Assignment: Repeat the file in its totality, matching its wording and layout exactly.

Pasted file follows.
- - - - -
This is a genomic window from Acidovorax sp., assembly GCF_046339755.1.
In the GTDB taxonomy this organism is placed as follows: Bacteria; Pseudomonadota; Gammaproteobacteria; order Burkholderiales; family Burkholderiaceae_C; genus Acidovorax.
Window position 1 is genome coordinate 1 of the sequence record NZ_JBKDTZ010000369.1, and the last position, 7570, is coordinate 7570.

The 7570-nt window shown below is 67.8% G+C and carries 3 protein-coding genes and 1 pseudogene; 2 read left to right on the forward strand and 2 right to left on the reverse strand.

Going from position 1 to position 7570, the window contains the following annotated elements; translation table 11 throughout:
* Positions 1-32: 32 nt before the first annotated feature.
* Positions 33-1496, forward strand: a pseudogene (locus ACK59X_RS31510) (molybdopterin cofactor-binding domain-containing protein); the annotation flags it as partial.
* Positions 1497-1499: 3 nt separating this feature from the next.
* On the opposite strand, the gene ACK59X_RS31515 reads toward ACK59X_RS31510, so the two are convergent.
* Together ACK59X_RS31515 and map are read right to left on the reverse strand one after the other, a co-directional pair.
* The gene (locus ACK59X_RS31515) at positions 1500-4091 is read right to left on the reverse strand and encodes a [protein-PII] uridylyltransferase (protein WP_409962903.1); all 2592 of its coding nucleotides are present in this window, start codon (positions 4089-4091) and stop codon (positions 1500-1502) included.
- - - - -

This is a genomic window from Acidovorax sp., assembly GCF_046339755.1.
In the GTDB taxonomy this organism is placed as follows: Bacteria; Pseudomonadota; Gammaproteobacteria; order Burkholderiales; family Burkholderiaceae_C; genus Acidovorax.
Window position 1 is genome coordinate 1 of the sequence record NZ_JBKDTZ010000369.1, and the last position, 7570, is coordinate 7570.

The 7570-nt window shown below is 67.8% G+C and carries 3 protein-coding genes and 1 pseudogene; 2 read left to right on the forward strand and 2 right to left on the reverse strand.

Going from position 1 to position 7570, the window contains the following annotated elements; translation table 11 throughout:
* Positions 1-32: 32 nt before the first annotated feature.
* Positions 33-1496, forward strand: a pseudogene (locus ACK59X_RS31510) (molybdopterin cofactor-binding domain-containing protein); the annotation flags it as partial.
* Positions 1497-1499: 3 nt separating this feature from the next.
* On the opposite strand, the gene ACK59X_RS31515 reads toward ACK59X_RS31510, so the two are convergent.
* Together ACK59X_RS31515 and map are read right to left on the reverse strand one after the other, a co-directional pair.
* The gene (locus ACK59X_RS31515) at positions 1500-4091 is read right to left on the reverse strand and encodes a [protein-PII] uridylyltransferase (protein WP_409962903.1); all 2592 of its coding nucleotides are present in this window, start codon (positions 4089-4091) and stop codon (positions 1500-1502) included.